Fourth, logos was also used in Julius Caesar. Shakespeare writes “he was ambitious, I slew him (III, ii, 25-26) Brutus seeks to demonstrate that the assassination was planned action based oh that fact it would have been good of Rome. Before the citizens were cheering Caesar now Brutus. Brutus changed the minds of the citizens. Rhetoric had such a big effect on the society it caused them to believed that murder had a reason behind
So he started to mix in another technique called pathos. Pathos is appealing to the character emotion. “My heat is in the coffin there with Caesar, And I must pause till it come back to me” (3.2. Line 109-110). Antony said this to start showing his own feeling toward the death of Caesar. He also hoped that this would make the crowd feel for him and start feeling sad about the death. “It is not meet you know how Caesar loved you. You are not wood, you are not stone, but men” (3.2. Line 144-145). Antony starts to bring in Caesar’s feeling to make the crowd feel love for Caesar. He also says the opposite of Brutus when he say would you have Caesar live and die a slave. Antony says this as if Caesar told him, that the people are human, not something that can be bought or sold. Pathos helped the crowd get somewhat angry and wanted to hear more of what Anthony had to
Using pathos in Antony's introductory sentence gave him a certain connection with the crowd. This connection between the crowd and himself allowed his words to penetrate deeper into the minds of the people of Rome. “Friends, Romans, Countrymen, Lend me your ears” (III.ii.75) were the words that Antony used to help implant his ideals into those of the crowd. Brutus started his speech with “Romans, countrymen, lovers!” (III.ii.13) whereas Antony used the same sentence but rearranged and with the addition of a single word, “friends”. Antony created an emotional appeal by assuring the crowd that he was not just a stranger but rather one of them. “What cause withholds you then, to
Words are more powerful than weapons. Throughout the play of Julius Caesar the idea of powerful words is a key theme. Through speeches lies and cunning plans the characters in this play are able to convince people to join conspiracies and move people to action. This play reflects on the need for excellent speaking skills and its importance in ancient Rome, Elizabethan, and modern times.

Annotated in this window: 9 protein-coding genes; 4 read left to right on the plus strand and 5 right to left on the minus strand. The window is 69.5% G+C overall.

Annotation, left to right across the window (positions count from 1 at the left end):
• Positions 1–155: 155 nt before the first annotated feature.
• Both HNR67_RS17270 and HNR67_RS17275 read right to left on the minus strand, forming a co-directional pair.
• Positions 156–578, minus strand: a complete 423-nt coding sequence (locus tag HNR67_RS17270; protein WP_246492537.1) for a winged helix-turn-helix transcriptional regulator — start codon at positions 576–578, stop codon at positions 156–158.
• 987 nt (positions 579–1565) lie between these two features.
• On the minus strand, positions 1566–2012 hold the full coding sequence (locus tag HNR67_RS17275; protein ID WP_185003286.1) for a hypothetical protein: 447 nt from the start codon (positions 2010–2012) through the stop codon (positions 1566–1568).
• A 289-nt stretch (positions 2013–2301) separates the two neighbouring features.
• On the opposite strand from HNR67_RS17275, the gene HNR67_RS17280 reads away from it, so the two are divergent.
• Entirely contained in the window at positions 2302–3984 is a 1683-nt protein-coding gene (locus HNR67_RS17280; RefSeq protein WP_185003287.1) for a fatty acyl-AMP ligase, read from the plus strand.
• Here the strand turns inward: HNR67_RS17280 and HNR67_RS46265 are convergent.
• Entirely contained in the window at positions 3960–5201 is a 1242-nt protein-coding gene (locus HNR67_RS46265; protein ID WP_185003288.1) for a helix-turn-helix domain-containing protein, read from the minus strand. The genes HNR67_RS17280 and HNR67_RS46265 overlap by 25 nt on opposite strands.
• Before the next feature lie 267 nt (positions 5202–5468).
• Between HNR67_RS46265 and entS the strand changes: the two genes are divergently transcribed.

Antony wants to remind the Romans that he is credible for speaking of Caesar “that love my friend, and that they know full well, that gave me public leave to speak of him” (III.ii.215-216) Antony uses ethos after telling the Romans everything to convince them in being against that conspirators’ that he can speak of Caesar because he was a close friend of Caesar. Antony convinces the Romans to retribute the conspirators’ for what they have done “In every wound of Caesar that should move the stones of Rome to rise and mutiny” (III.ii.225-226) Antony wants revenge and is convincing the Romans to riot by using pathos. Antony wants the Romans to feel sorry about Caesar’s death “here was a Caesar! When comes such another?” (III.ii.248) Antony uses pathos here to make the Romans think and feel that there’s not going to be another Caesar and now Caesar is killed so it is a major loss to Rome. He also asks a rhetorical question to prove his point that there is only one
First, Brutus uses ethos to justify that his “love to Caesar was no less than his” (III.ii.19). This manipulates the Plebeians into believing he and Caesar have a strong relationship. It also brings the Plebeians compassion and lets them know there is love between them even in his death. Pathos is also used by Brutus to honour Caesar through “tears for his love, joy for his fortune, honour for/ his valour, and death for his ambition.” (III.ii,27-28). This appeals to the Plebeians emotion making them feel as if Brutus’ recognition of Caesar justifies his death. Last, Brutus uses logos to make the Plebeians question if they would “rather Caesar/ were living, and die all slaves, than that Caesar were/ dead, to live all freemen? (III.ii.22-24). This makes the Plebeians believe Brutus’ compassion towards the people made him kill Caesar. It justifies that Brutus only killed Caesar for the greater good of Rome. In consequence Brutus brings the Plebeians to his side, but Mark Antony has yet to speak and could persuade the Plebeians against
Is a good deed still a good deed when looked at from an ice cold eye? Was it ever really a good deed at all? It’s all about perspective. In the play The Tragedy of Julius Caesar by William Shakespeare, ethos, pathos, and logos is used to show both sides of a deed that was good in one eye and cold in the other. He uses ethos to show the credibility of the speeches, logos to show facts given, and pathos to show the emotion shown throughout the eulogies. In this scene Caesar has been murdered by the conspirators including Brutus. Brutus is one of Caesar's good friends who is driven by honor; who thought Caesar’s ambition was going to be the end of Rome. Antony is a very loyal friend of Caesar’s who does not agree with the conspirators. Brutus and Antony are both smart well thought out characters. They desire to persuade the commoners to their side of the situation. Brutus and Antony use ethos, logos, and pathos in their speeches to convince the commoners of their side of the story. One person just so happens to be more convincing than the other.